This Is the Biggest Factor in Determining the Age Women Have Kids

August 7, 2018, 6:58 PM UTC

On average, American women now have children at age 26. But that doesn’t tell the whole story. Geography and education are, not surprisingly, influential factors in when a woman has her first child. But they might be more influential than was ever thought before.

Caitlin Myers of Middlebury College for The New York Times, used data from the National Center for Health Statistics to find that college education is the biggest factor determining the age at which women become mothers.

Women without a bachelor’s degree have children, on average, seven years before women who have completed secondary education. The women having children later often use those extra years prior to motherhood to finish a degree or start a career, thus earning more money. This, The Cut, pointed out, is indicative of the nation’s socioeconomic gap, because secondary education has become crucial to attaining a living wage and providing for a family. Women with more wealth have more opportunity to attend college before becoming mothers and then have more wealth to provide for their children.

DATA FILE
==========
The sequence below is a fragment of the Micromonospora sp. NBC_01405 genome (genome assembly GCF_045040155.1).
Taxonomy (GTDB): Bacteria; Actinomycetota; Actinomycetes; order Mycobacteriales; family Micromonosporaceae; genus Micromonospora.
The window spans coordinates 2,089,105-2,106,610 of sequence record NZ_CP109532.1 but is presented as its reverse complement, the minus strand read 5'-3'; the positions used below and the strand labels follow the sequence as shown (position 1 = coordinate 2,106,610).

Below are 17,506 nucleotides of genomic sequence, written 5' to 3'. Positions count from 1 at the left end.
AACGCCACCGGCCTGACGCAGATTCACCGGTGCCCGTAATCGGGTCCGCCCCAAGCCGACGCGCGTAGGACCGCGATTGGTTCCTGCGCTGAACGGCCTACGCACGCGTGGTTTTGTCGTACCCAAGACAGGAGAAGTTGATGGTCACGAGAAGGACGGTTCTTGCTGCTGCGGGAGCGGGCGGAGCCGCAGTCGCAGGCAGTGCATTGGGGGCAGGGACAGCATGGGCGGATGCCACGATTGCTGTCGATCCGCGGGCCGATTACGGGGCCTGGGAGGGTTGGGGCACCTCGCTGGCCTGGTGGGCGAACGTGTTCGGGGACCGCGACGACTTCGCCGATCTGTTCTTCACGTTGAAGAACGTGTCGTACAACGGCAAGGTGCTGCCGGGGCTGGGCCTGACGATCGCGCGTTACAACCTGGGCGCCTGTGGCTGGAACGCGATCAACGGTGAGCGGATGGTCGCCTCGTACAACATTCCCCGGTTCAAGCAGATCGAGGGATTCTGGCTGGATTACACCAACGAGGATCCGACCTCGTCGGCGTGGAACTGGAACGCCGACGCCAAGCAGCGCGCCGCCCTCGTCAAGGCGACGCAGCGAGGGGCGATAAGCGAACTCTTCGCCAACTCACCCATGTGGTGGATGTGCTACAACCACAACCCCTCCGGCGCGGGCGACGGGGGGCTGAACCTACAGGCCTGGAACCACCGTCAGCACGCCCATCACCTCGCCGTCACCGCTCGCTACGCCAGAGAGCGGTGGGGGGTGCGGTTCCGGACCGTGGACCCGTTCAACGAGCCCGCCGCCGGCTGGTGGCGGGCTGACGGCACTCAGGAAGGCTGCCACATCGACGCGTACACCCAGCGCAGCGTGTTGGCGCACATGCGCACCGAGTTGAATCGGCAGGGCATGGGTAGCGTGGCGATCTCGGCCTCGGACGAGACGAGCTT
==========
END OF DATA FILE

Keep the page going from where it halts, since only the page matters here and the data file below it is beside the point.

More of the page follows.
Though not as influential as education, geography is another factor in the age at which women give birth for the first time. Women, on average, have their first child later if they lived in larger coastal cities and younger if they lived in rural areas, the Great Plains or the South. In a huge, metropolitan city like New York, women had their first child at an average age of 31. In a small, rural place like Todd County, South Dakota, however, women had their first child at an average age of 20.

Myers said that the age gap for first time mothers has been narrowing due to a decrease in teenage births, but that the gap might now be more meaningful. Moving up the socioeconomic ladder is getting harder as time goes on, and a mother’s circumstances could now have a larger effect on their children’s futures.

The study also looked into the attitudes and values held by women on each side of the motherhood age gap and found that younger mothers were more likely to be conservative or religious, be pro-life, and value traditional gender roles. Conversely, older mothers tended to be liberal and split caregiving and money-earning responsibilities with men.

Sociologist Philip Cohen told the Times that, though younger mothers are less gender-equal on average than older mothers, they are not less happy.